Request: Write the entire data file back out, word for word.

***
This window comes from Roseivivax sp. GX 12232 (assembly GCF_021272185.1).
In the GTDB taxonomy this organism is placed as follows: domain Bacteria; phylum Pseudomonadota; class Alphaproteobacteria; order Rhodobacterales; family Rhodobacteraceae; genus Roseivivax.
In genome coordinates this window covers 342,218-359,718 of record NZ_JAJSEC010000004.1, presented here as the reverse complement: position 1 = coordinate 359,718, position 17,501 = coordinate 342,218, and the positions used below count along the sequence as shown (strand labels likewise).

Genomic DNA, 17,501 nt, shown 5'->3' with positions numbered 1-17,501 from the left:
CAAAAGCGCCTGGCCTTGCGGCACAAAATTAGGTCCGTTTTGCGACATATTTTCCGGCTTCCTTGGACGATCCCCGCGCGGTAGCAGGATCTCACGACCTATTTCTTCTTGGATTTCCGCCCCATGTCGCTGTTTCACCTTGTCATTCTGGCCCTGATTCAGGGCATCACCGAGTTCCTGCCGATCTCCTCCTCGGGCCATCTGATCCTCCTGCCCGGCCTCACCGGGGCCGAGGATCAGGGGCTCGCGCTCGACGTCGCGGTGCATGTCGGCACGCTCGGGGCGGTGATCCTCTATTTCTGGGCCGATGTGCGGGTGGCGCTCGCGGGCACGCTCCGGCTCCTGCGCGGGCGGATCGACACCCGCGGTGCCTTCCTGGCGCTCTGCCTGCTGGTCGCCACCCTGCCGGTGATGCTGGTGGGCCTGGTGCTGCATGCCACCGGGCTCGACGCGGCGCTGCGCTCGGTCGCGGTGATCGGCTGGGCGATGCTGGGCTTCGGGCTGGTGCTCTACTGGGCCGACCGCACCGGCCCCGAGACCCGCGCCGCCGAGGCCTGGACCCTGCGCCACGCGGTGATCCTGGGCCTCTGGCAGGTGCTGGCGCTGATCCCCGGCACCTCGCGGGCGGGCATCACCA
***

This window comes from Roseivivax sp. GX 12232 (assembly GCF_021272185.1).
In the GTDB taxonomy this organism is placed as follows: domain Bacteria; phylum Pseudomonadota; class Alphaproteobacteria; order Rhodobacterales; family Rhodobacteraceae; genus Roseivivax.
In genome coordinates this window covers 342,218-359,718 of record NZ_JAJSEC010000004.1, presented here as the reverse complement: position 1 = coordinate 359,718, position 17,501 = coordinate 342,218, and the positions used below count along the sequence as shown (strand labels likewise).

Genomic DNA, 17,501 nt, shown 5'->3' with positions numbered 1-17,501 from the left:
CAAAAGCGCCTGGCCTTGCGGCACAAAATTAGGTCCGTTTTGCGACATATTTTCCGGCTTCCTTGGACGATCCCCGCGCGGTAGCAGGATCTCACGACCTATTTCTTCTTGGATTTCCGCCCCATGTCGCTGTTTCACCTTGTCATTCTGGCCCTGATTCAGGGCATCACCGAGTTCCTGCCGATCTCCTCCTCGGGCCATCTGATCCTCCTGCCCGGCCTCACCGGGGCCGAGGATCAGGGGCTCGCGCTCGACGTCGCGGTGCATGTCGGCACGCTCGGGGCGGTGATCCTCTATTTCTGGGCCGATGTGCGGGTGGCGCTCGCGGGCACGCTCCGGCTCCTGCGCGGGCGGATCGACACCCGCGGTGCCTTCCTGGCGCTCTGCCTGCTGGTCGCCACCCTGCCGGTGATGCTGGTGGGCCTGGTGCTGCATGCCACCGGGCTCGACGCGGCGCTGCGCTCGGTCGCGGTGATCGGCTGGGCGATGCTGGGCTTCGGGCTGGTGCTCTACTGGGCCGACCGCACCGGCCCCGAGACCCGCGCCGCCGAGGCCTGGACCCTGCGCCACGCGGTGATCCTGGGCCTCTGGCAGGTGCTGGCGCTGATCCCCGGCACCTCGCGGGCGGGCATCACCA